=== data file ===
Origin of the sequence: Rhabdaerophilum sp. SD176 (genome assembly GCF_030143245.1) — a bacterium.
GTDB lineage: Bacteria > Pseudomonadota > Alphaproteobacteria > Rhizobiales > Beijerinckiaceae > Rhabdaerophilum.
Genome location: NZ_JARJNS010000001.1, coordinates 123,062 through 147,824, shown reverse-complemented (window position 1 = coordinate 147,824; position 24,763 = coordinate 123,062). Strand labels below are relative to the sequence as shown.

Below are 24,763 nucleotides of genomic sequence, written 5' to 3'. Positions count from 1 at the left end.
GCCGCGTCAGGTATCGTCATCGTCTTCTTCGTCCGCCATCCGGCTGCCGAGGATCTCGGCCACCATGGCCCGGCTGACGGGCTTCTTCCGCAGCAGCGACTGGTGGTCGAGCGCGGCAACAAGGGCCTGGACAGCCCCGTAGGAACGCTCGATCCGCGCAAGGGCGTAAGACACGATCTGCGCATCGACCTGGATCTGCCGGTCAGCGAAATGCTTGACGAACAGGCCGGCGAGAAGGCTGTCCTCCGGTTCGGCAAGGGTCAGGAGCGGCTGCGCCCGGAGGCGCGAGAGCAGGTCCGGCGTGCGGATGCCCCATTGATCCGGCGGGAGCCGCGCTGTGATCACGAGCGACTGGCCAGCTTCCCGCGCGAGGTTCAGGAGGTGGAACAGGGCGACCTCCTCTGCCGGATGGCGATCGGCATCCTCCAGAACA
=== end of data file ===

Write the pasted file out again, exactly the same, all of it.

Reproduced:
Origin of the sequence: Rhabdaerophilum sp. SD176 (genome assembly GCF_030143245.1) — a bacterium.
GTDB lineage: Bacteria > Pseudomonadota > Alphaproteobacteria > Rhizobiales > Beijerinckiaceae > Rhabdaerophilum.
Genome location: NZ_JARJNS010000001.1, coordinates 123,062 through 147,824, shown reverse-complemented (window position 1 = coordinate 147,824; position 24,763 = coordinate 123,062). Strand labels below are relative to the sequence as shown.

Below are 24,763 nucleotides of genomic sequence, written 5' to 3'. Positions count from 1 at the left end.
GCCGCGTCAGGTATCGTCATCGTCTTCTTCGTCCGCCATCCGGCTGCCGAGGATCTCGGCCACCATGGCCCGGCTGACGGGCTTCTTCCGCAGCAGCGACTGGTGGTCGAGCGCGGCAACAAGGGCCTGGACAGCCCCGTAGGAACGCTCGATCCGCGCAAGGGCGTAAGACACGATCTGCGCATCGACCTGGATCTGCCGGTCAGCGAAATGCTTGACGAACAGGCCGGCGAGAAGGCTGTCCTCCGGTTCGGCAAGGGTCAGGAGCGGCTGCGCCCGGAGGCGCGAGAGCAGGTCCGGCGTGCGGATGCCCCATTGATCCGGCGGGAGCCGCGCTGTGATCACGAGCGACTGGCCAGCTTCCCGCGCGAGGTTCAGGAGGTGGAACAGGGCGACCTCCTCTGCCGGATGGCGATCGGCATCCTCCAGAACA